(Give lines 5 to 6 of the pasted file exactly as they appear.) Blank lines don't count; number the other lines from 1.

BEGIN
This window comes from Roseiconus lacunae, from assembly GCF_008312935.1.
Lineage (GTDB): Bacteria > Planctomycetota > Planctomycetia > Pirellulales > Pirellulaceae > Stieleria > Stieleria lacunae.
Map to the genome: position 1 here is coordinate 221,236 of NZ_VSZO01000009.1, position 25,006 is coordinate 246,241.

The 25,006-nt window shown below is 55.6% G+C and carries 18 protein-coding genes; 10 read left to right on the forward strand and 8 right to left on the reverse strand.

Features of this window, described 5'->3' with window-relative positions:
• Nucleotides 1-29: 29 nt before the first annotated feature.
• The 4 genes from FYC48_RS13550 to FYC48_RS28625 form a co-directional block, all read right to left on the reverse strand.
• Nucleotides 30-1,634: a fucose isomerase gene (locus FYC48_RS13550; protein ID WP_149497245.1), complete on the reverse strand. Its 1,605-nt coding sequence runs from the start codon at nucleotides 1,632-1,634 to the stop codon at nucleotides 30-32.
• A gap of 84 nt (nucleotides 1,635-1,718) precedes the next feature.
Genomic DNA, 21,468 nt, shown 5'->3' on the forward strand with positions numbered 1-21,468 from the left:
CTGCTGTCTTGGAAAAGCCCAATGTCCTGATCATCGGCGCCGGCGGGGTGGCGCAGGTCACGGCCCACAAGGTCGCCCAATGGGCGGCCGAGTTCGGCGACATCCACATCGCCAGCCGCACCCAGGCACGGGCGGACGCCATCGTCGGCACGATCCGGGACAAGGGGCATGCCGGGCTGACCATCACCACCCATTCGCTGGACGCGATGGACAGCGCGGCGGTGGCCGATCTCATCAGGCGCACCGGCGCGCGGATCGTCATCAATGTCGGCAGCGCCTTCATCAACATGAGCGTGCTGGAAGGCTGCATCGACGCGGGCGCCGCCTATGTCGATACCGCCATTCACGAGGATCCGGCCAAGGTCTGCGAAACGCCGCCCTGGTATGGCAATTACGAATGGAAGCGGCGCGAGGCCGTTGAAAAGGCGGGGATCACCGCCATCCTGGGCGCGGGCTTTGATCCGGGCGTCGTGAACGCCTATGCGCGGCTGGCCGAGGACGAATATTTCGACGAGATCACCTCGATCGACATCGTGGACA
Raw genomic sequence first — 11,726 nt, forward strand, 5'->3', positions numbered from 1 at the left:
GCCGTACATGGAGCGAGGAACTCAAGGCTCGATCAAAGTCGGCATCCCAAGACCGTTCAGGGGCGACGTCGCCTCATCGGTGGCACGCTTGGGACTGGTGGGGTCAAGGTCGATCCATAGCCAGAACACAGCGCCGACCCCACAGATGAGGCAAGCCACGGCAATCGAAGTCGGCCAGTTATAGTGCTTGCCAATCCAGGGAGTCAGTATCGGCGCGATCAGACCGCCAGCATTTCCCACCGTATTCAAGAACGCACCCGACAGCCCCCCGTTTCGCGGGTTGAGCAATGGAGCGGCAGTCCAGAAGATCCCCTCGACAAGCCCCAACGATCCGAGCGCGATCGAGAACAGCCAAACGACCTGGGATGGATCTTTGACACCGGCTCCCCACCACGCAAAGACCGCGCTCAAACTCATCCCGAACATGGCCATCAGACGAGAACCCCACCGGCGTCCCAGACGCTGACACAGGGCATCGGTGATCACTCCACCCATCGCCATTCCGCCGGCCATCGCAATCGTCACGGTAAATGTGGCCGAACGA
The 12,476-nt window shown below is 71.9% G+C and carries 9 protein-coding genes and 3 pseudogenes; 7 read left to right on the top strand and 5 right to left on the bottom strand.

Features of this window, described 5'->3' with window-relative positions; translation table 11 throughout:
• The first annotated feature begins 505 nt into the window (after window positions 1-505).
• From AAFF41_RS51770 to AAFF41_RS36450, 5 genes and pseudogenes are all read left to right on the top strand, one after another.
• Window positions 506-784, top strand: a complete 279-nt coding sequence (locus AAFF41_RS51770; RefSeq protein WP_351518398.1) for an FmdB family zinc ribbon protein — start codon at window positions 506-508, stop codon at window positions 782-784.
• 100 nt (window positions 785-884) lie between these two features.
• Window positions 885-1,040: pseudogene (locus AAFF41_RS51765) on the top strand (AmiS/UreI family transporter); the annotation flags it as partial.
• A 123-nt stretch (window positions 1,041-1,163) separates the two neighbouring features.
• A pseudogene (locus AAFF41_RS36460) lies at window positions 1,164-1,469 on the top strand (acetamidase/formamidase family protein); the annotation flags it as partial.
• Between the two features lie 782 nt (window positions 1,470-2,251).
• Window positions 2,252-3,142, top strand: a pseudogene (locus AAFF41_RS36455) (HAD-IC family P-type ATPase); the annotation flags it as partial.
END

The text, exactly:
Features of this window, described 5'->3' with window-relative positions:
• Nucleotides 1-29: 29 nt before the first annotated feature.